As you walk through the Amazon Rainforest, amidst the cacophony of noises and endless shades of green, there are few things more exciting than the thought that you might spot one of the jungle’s feline inhabitants. And while it’s rare indeed to see one of these stealthy cats in the wild, just knowing that they’re out there is one of the greatest thrills during a trip to the Amazon.
The jaguar (Panthera onca) is the largest cat species native to the New World and the third largest in the world behind tigers and lions. It’s a powerful creature, an ambush predator that sits at the top of the food chain. The jaguar is a skilled climber and can hunt in the trees when necessary, but ideally will take its prey, including deer, capybara, tapir and sloths, on the ground. And when it has its target in range, it can use its mighty bite – the strongest of any big cat – to pierce and crunch the skull of its prey. In the pre-Columbian civilizations of South America, such as the Chavín and Moche cultures of Peru, the jaguar was the preeminent symbol of strength and power.
Things get a little confusing with the puma (Puma concolor) simply because it is known by so many different names, including cougar, mountain lion, and panther, among others. The wide range in names is down to its own geographic range, which is the widest of any large wild terrestrial mammal in the Western Hemisphere, stretching from Canada to the southern Andes of South America. The puma is the second largest cat in the Americas after the jaguar, and like the jaguar it is a reclusive ambush predator who will happily climb into the rainforest canopy in search of prey. The puma, however, has more in common with domestic cats, including the inability to roar. They also have plain coats, lacking the rosettes typical of the jaguar.
Despite its name, the jaguarundi (Herpailurus yagouaroundi) is most closely related to the puma rather than the jaguar. These small wild cats are native to southern North America and South America, with an extensive range of habitats including the Amazon Basin. Adult jaguarundis measure between 53 and 77 cm in length, with tails between 31 and 60 cm – so not much bigger than a large domesticated cat. They are adaptable in both habitat and diet, but typically prey on rodents, small reptiles and ground-feeding birds. They also make a remarkably wide range of vocalizations, including purrs, yaps, whistles and bird-like chirps.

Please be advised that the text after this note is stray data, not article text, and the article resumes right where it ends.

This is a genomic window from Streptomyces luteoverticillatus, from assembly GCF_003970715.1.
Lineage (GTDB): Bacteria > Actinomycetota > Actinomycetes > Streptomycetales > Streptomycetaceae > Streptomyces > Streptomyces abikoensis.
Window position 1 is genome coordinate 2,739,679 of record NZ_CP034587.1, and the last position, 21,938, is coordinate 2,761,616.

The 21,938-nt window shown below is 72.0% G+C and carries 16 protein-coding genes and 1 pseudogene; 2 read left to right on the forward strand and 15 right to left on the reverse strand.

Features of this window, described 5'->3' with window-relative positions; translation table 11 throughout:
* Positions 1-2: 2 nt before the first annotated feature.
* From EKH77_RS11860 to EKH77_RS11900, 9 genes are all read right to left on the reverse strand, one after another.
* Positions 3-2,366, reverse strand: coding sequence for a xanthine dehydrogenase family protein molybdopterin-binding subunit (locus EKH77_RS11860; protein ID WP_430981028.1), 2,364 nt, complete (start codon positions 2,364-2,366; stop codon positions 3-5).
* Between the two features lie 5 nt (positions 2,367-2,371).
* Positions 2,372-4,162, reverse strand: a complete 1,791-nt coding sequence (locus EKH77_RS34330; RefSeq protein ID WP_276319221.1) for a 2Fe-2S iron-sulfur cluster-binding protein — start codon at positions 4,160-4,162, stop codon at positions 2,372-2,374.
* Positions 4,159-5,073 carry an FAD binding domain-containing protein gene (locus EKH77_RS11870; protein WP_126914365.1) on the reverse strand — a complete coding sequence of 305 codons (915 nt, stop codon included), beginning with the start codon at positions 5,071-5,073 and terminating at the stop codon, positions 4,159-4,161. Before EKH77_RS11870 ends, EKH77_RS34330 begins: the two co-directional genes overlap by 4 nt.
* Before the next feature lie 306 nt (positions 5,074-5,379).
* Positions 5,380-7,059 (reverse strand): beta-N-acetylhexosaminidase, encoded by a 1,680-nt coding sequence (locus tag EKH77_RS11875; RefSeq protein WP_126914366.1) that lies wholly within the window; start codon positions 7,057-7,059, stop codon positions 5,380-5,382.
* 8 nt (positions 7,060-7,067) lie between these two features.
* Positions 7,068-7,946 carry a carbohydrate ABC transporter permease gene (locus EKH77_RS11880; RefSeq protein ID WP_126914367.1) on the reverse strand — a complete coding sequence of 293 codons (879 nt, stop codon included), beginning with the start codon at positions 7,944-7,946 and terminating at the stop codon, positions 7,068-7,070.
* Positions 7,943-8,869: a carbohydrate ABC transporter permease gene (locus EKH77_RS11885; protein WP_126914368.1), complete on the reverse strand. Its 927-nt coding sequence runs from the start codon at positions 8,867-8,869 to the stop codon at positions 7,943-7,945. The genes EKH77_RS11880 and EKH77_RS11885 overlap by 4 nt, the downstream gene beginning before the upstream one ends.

The ocelot (Leopardus pardalis) is a small wild cat native to parts of North, Central and South America. These beautiful cats are highly adaptable and can live in a range of habitats, including mangrove swamps, savanna and the Amazon Rainforest. Its fur gives it a jaguar- or cheetah-like appearance, but the black markings are normally in stripes or bands. Ocelots are heavier than jaguarundis but similar in length, measuring between 55 and 100 cm with tails between 25 and 41 cm. They are solitary creatures normally active at night, spending their days resting in dens beneath large trees. When hunting they will prey on small mammals, rodents, birds, fish, insects and reptiles.
The margay (Leopardus wiedii) looks very similar to the larger ocelot, but with a slightly shorter head, larger eyes and longer legs and tail. One particularly notable difference between the two species is the margay’s superior climbing ability. It’s an incredibly agile cat and one well suited to a life in the trees, chasing after birds and monkeys (unlike the ocelot, which mostly hunts its prey on the ground). Many margays will spend most of their lives off the ground, and have adapted to life in the treetops. They are one of only two cat species in the world that have ankles flexible enough to allow them to climb down trees head-first. They are also capable of jumping almost 4 meters horizontally.
The oncilla (Leopardus tigrinus), also known as the tigrillo in South America, is again similar in appearance to the ocelot and margay but is the smallest of the three species. It’s slightly longer than an average domesticated cat, but weighs less at just 1.5 to 3 kg. Like a typical house cat, it stalks from range and then pounces to catch and kill its prey, which may include small mammals, small birds, lizards, tree frogs and eggs. Oncillas are the most threatened of all the cats in the Amazon Rainforest and are currently listed as vulnerable. Oncilla pelts are highly prized making them a target for poachers. Deforestation and habitat loss only serve to exacerbate the delicate situation of this small but beautiful wild cat.
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Tony Dunnell is a freelance writer based in Peru since 2009. He’s the owner of New Peruvian and also writes for various magazines and websites. When he’s not walking his dog in the jungle town of Tarapoto, he’s off exploring other parts of Peru and South America.
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